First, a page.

|2/3x||x-(1/2)| < A

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  • #1
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If |x-3| < A/|x+3| we need to bound |x+3| right?

Now if you take |2/3x||x-1/2| < A why do we bound |2/3x| and not |3x/2| ?
 

Answers and Replies

  • #2
HallsofIvy
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Whether you need to "bound |x+3|" depends on what you are doing! If you are trying to prove that a certain limit is true at x= 3, then, yes, since you want |x-3|< constant, you are going to need a bound on |x+3|.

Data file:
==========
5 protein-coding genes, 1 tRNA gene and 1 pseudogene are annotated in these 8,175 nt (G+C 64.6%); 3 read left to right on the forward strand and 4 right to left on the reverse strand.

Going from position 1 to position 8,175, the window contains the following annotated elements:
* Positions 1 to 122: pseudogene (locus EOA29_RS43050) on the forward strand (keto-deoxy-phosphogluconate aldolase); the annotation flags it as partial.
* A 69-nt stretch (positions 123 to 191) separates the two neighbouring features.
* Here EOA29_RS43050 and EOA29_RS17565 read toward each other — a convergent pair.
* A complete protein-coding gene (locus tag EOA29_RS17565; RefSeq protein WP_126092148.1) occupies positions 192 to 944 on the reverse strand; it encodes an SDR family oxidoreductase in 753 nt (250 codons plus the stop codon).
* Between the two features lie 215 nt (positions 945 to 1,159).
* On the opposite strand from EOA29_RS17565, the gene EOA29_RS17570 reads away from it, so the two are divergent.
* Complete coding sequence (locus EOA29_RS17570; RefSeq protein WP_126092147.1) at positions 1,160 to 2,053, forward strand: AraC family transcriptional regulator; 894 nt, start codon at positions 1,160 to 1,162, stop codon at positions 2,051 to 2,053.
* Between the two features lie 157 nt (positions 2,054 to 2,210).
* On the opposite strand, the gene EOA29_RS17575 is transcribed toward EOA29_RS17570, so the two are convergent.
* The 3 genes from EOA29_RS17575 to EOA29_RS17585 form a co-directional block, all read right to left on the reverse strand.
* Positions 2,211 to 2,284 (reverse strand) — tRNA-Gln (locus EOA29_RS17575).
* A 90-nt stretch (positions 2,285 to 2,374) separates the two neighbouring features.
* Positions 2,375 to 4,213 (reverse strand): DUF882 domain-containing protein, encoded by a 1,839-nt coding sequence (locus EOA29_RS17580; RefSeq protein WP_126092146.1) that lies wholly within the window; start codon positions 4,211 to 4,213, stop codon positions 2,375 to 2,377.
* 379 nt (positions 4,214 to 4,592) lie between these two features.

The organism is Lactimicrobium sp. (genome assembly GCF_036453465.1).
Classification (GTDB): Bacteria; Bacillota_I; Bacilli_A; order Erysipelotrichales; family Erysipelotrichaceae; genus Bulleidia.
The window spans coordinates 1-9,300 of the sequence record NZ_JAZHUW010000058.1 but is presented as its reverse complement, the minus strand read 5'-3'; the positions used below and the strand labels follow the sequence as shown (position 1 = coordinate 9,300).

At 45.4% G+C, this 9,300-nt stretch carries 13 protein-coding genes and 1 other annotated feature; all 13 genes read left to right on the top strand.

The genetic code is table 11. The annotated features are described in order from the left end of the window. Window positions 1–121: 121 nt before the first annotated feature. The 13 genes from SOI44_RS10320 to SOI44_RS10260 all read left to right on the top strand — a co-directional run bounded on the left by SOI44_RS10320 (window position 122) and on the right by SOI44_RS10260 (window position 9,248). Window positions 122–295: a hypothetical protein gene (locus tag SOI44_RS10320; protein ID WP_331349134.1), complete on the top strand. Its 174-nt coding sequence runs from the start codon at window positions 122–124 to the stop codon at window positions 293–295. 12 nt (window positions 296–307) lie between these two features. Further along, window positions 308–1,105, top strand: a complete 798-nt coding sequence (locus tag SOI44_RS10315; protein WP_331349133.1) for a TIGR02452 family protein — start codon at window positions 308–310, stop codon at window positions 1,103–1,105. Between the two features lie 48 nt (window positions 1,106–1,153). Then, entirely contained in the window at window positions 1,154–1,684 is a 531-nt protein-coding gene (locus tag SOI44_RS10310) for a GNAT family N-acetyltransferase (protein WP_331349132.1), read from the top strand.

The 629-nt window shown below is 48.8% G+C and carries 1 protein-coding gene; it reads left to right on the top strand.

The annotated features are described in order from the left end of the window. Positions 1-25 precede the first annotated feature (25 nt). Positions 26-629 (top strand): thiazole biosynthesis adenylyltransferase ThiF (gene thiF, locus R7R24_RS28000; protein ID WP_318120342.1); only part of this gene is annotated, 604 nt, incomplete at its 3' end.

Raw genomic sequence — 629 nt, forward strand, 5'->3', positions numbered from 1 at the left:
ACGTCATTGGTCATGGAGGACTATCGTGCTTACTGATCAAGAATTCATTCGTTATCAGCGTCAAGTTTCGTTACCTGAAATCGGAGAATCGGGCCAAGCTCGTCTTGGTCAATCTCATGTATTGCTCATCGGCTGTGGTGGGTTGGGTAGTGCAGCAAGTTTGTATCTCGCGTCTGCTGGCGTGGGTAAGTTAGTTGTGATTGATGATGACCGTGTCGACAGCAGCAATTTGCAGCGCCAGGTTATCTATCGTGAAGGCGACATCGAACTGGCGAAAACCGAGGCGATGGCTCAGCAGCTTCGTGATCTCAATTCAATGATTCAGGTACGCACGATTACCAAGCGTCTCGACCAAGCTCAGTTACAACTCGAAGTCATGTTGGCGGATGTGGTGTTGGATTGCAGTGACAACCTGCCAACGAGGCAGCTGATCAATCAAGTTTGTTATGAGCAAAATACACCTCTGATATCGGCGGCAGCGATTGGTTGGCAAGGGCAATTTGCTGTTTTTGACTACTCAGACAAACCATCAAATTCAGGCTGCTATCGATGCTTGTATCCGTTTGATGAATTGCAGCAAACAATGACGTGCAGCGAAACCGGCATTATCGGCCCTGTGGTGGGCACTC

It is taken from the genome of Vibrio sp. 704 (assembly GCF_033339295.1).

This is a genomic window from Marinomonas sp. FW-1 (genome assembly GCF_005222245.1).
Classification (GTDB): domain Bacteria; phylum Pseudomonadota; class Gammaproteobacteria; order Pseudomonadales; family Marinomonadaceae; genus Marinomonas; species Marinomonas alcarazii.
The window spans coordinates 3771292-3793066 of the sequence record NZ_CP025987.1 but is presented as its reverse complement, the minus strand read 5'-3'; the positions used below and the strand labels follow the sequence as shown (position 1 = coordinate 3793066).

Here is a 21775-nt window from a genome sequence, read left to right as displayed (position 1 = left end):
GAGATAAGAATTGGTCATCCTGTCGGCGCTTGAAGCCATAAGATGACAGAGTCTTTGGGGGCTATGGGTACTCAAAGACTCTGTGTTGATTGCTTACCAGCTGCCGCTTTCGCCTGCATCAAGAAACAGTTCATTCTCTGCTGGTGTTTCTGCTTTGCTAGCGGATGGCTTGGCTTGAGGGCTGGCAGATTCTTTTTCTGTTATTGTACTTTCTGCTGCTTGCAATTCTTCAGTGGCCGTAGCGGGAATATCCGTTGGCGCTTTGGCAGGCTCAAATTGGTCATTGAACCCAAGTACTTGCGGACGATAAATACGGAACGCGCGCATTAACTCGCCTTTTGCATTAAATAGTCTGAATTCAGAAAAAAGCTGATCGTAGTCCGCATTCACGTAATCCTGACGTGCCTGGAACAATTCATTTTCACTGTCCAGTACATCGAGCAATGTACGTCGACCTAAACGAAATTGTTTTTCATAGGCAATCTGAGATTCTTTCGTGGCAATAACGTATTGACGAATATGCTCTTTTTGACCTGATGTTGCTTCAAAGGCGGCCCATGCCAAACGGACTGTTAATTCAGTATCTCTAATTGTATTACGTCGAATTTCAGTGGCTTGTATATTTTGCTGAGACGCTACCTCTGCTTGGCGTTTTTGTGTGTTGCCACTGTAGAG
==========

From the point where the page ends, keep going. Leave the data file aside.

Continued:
As for |2/(3x)||x- 1/2|< A, that is the same as |x- 1/2|< A/|2/(3x)|. Comparing with you inequality above, yes, the thing corresponding to |x+3| is |2/(3x)|. Why would you think it would be |3x/2|?
 
  • #3
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Limits:

0<|x-(1/2)|<B implies |f(x)-L|<A

If we arrive at

|2/3x||x-(1/2)| < A, I thought we could just write this as |x-(1/2)| < A |3x/2|
and not worry about bounding anything coz theres no chance of getting a zero on the bottom line of the right hand side
 

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